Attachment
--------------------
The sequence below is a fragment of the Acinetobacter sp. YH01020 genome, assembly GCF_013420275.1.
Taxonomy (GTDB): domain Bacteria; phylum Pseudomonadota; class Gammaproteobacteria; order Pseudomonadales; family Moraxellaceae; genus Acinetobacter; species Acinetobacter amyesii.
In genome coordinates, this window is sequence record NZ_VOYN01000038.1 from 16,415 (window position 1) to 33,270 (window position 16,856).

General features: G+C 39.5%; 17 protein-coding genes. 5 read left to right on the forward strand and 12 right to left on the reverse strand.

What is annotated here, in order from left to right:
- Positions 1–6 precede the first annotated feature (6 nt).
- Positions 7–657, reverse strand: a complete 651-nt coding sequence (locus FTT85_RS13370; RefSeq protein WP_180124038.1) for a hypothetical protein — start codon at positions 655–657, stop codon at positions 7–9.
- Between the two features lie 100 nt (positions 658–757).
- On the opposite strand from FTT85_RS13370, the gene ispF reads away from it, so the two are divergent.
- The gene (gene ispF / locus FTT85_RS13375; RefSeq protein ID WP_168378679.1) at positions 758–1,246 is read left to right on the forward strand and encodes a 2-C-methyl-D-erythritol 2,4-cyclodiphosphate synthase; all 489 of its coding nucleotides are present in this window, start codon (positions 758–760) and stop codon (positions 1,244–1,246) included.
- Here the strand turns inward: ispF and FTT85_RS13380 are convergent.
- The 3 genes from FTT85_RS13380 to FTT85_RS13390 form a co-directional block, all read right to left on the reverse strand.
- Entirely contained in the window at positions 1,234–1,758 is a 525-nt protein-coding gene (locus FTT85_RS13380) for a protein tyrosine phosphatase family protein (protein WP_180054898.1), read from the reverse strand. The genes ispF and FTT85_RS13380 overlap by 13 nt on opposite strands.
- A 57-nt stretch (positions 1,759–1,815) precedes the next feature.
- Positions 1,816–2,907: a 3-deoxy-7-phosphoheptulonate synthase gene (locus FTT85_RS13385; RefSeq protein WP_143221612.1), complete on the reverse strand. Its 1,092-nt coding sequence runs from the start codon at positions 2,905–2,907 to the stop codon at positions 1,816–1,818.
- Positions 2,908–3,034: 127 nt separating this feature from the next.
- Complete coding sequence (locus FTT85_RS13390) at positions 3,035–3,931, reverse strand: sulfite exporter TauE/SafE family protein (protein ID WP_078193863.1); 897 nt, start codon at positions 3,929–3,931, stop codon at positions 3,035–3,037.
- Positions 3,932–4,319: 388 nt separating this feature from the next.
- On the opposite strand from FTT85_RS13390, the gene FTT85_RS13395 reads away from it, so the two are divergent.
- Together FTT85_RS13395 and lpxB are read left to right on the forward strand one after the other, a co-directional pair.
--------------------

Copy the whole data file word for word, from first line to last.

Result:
The sequence below is a fragment of the Acinetobacter sp. YH01020 genome, assembly GCF_013420275.1.
Taxonomy (GTDB): domain Bacteria; phylum Pseudomonadota; class Gammaproteobacteria; order Pseudomonadales; family Moraxellaceae; genus Acinetobacter; species Acinetobacter amyesii.
In genome coordinates, this window is sequence record NZ_VOYN01000038.1 from 16,415 (window position 1) to 33,270 (window position 16,856).

General features: G+C 39.5%; 17 protein-coding genes. 5 read left to right on the forward strand and 12 right to left on the reverse strand.

What is annotated here, in order from left to right:
- Positions 1–6 precede the first annotated feature (6 nt).
- Positions 7–657, reverse strand: a complete 651-nt coding sequence (locus FTT85_RS13370; RefSeq protein WP_180124038.1) for a hypothetical protein — start codon at positions 655–657, stop codon at positions 7–9.
- Between the two features lie 100 nt (positions 658–757).
- On the opposite strand from FTT85_RS13370, the gene ispF reads away from it, so the two are divergent.
- The gene (gene ispF / locus FTT85_RS13375; RefSeq protein ID WP_168378679.1) at positions 758–1,246 is read left to right on the forward strand and encodes a 2-C-methyl-D-erythritol 2,4-cyclodiphosphate synthase; all 489 of its coding nucleotides are present in this window, start codon (positions 758–760) and stop codon (positions 1,244–1,246) included.
- Here the strand turns inward: ispF and FTT85_RS13380 are convergent.
- The 3 genes from FTT85_RS13380 to FTT85_RS13390 form a co-directional block, all read right to left on the reverse strand.
- Entirely contained in the window at positions 1,234–1,758 is a 525-nt protein-coding gene (locus FTT85_RS13380) for a protein tyrosine phosphatase family protein (protein WP_180054898.1), read from the reverse strand. The genes ispF and FTT85_RS13380 overlap by 13 nt on opposite strands.
- A 57-nt stretch (positions 1,759–1,815) precedes the next feature.
- Positions 1,816–2,907: a 3-deoxy-7-phosphoheptulonate synthase gene (locus FTT85_RS13385; RefSeq protein WP_143221612.1), complete on the reverse strand. Its 1,092-nt coding sequence runs from the start codon at positions 2,905–2,907 to the stop codon at positions 1,816–1,818.
- Positions 2,908–3,034: 127 nt separating this feature from the next.
- Complete coding sequence (locus FTT85_RS13390) at positions 3,035–3,931, reverse strand: sulfite exporter TauE/SafE family protein (protein ID WP_078193863.1); 897 nt, start codon at positions 3,929–3,931, stop codon at positions 3,035–3,037.
- Positions 3,932–4,319: 388 nt separating this feature from the next.
- On the opposite strand from FTT85_RS13390, the gene FTT85_RS13395 reads away from it, so the two are divergent.
- Together FTT85_RS13395 and lpxB are read left to right on the forward strand one after the other, a co-directional pair.